2Quote from Lynn2Not accurate, in 2 ways:Really? I see a big difference between the 2. A PA can have any kind of Bachelors degree, and get their PA training in 2 years. A NP on the other hand has a BS or BA and a MSN and now more recently has to have a Doctorate in order to become a NP. And for the record the fact that a NP can practice independently as where a PA can only practice under a MD makes the NP role above the PA as far as I am concerned.
1) NPs do not need a doctorate, nor is there any timeframe which says they will need one. I'm quite surprised regarding the misunderstanding RNs and others here have regarding this topic. It was recommended that by 2015 Master's training programs start to offer DNP. But there is absolutely no requirement. Amazing how people are continually confused by this
2) True, you can enter PA school with any degree, but most enter with a science degree. And here's why. The prerequisite list is very heavy! Heavier than medical school in many cases. Keep in mind, you can also enter medical school with any degree. Here is the prereq list from my PA school:
Human anatomy* 4 Biochemistry Human physiology* 4 Cellular biology Genetics 3 Human sexuality Psychology 3 Immunology General chemistry* 8 Medical terminology Organic chemistry* 4 Pharmacology Microbiology* 4 Spanish College algebra or higher 3 Statistics
Let us strive for accuracy when making comments. We would only expect the same when taking care of patients.Last edit by treejay on Oct 25, '12
1Quote from Twinmom06On the contray, PAs have prescriptive authority in 50 states. Many of the states includes schedule II. Some states only schedule 3 and above. What is the state laws for NPs and scheulde IIs?I thought PA's didn't have prescriptive authority where NP's did?
3Quote from PMFB-RNAmazing all the misinformation is out there about this, especially by people posting on this board.*** (sigh) No it won't be.
3Oct 25, '12 by zenman, APRN GuideQuote from NovoA few pharmacology courses? How about:Personally I think NPs are less knowledgeable than PA's. PA school is essentially medschool-lite whereas NP's take a few pharmacology courses and some. Just my opinion though.
1. Major psychopathological disorders
4. Diagnosis and Management I
5. Diagnosis and Management II
6. Physical Diagnosis
7. Psych/Mental Health NP-Adult
8. Psych/Mental Health NP-Adult
9. Advanced pathophysiology I
10. Advanced pathophysiology II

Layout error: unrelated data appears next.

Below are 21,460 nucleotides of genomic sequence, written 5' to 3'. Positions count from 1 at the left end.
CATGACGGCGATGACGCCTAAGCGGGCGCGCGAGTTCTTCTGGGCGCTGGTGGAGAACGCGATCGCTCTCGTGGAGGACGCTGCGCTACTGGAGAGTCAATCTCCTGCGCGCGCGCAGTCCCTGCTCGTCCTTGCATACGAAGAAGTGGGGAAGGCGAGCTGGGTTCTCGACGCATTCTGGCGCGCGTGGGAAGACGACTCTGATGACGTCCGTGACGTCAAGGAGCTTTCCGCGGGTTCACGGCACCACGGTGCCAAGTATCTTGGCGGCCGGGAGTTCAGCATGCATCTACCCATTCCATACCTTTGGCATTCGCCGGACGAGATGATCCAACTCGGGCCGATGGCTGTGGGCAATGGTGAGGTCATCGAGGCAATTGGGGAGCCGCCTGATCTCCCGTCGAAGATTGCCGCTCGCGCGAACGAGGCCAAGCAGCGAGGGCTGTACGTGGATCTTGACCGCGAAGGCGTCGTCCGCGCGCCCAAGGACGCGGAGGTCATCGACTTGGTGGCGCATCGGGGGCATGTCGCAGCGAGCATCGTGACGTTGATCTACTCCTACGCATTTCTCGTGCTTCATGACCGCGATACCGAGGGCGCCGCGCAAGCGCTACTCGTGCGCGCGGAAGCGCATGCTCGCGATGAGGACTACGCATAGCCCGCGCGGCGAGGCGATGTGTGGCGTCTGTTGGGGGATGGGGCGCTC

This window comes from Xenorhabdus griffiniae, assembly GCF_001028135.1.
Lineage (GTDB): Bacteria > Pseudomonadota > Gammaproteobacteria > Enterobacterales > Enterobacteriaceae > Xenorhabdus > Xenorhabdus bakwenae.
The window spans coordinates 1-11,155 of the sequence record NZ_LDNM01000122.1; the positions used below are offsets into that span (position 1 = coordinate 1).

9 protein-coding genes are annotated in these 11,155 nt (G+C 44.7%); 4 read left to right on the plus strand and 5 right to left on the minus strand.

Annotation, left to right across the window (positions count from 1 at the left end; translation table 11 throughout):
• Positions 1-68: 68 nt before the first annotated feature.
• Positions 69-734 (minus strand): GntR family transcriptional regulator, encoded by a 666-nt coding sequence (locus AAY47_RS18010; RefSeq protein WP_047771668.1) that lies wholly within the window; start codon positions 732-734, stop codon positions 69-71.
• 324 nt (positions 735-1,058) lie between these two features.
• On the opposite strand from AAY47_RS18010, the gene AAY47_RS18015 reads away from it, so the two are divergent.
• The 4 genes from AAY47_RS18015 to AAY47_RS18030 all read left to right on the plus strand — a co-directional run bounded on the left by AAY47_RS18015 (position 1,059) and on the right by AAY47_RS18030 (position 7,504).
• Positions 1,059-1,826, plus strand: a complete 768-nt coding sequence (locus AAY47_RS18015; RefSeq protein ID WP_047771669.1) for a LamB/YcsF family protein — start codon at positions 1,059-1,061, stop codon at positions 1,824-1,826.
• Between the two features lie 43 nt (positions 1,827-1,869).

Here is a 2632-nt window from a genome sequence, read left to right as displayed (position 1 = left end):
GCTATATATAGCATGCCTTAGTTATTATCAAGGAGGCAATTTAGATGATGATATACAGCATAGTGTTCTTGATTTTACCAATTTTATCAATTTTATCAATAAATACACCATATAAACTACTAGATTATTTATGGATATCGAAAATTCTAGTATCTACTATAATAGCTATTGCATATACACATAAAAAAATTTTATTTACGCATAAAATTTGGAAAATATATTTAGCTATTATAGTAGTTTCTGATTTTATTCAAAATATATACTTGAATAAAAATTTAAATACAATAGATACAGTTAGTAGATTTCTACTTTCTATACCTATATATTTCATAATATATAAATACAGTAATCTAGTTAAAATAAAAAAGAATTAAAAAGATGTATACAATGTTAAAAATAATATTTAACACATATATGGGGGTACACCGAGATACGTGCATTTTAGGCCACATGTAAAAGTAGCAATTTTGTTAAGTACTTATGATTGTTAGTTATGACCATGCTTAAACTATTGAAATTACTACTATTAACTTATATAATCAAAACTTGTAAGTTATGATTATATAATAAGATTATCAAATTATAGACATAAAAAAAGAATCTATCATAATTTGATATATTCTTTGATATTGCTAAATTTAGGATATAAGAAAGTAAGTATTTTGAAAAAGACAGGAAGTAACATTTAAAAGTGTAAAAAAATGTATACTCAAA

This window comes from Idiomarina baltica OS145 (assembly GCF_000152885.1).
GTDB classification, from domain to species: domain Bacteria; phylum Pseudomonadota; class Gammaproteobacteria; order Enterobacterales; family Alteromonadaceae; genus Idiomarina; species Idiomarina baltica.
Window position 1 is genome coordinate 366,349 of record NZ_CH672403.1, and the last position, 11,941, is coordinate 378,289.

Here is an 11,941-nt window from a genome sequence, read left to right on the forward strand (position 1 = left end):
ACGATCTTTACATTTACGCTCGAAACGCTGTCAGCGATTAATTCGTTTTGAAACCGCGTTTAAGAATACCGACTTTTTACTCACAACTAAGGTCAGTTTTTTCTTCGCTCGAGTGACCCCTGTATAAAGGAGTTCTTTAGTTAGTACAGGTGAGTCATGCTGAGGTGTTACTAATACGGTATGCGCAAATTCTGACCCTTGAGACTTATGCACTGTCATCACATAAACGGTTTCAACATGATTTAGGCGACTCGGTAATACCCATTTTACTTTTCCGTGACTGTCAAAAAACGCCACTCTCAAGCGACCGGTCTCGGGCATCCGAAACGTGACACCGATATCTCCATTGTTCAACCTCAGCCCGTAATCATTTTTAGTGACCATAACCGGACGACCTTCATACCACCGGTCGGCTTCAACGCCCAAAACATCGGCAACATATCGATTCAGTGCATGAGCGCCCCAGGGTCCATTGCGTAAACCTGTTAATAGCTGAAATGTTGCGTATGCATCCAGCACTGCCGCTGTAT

11. Therapeutic Group Process
12. Community Mental Health I
13. Community Mental Health Nursing II
14. Human Values and Health Care
15. Research in Nursing
16. Theories of Personality
17. Social Forces and Nursing Practice
18. Theoretical Foundations of Role Specialization
0Oct 25, '12 by zenman, APRN GuideQuote from treejayMy DEA is for schedule 2-5.On the contray, PAs have prescriptive authority in 50 states. Many of the states includes schedule II. Some states only schedule 3 and above. What is the state laws for NPs and scheulde IIs?
0Quote from zenmanOf course. As is mine for PAs and NPs. But what is the outlook overall for all 50 states?My DEA is for schedule 2-5.
1Oct 25, '12 by cardiacrocksQuote from PMFB-RNAlright, already, I stand corrected, sorry for being wrong. It is strongly recommended but has not been mandated. I researched this more and found I had misspoken, sorry to have been misinformed.*** (sigh) No it won't be.
0Oct 25, '12 by T-Bird78PAs follow the physician model, NPs follow the nursing model. A PA needs a master's and PA school whereas the NP needs a MSN and NP schooling. NPs actually have more education than PAs do, yet in my state PAs could write scripts years before NPs could. NPs can operate independently where PAs can't. I worked with a MD who trusted his PA enough to let him see new pts, preop visits and postop followups, order testing and do CT reviews. Another MD I worked for would only let his NP see established followups and she couldn't order allergy testing or tests beyond CT sinus or CXR. A lot of it depends on the doc. Both the PA and NP I've worked with were great!!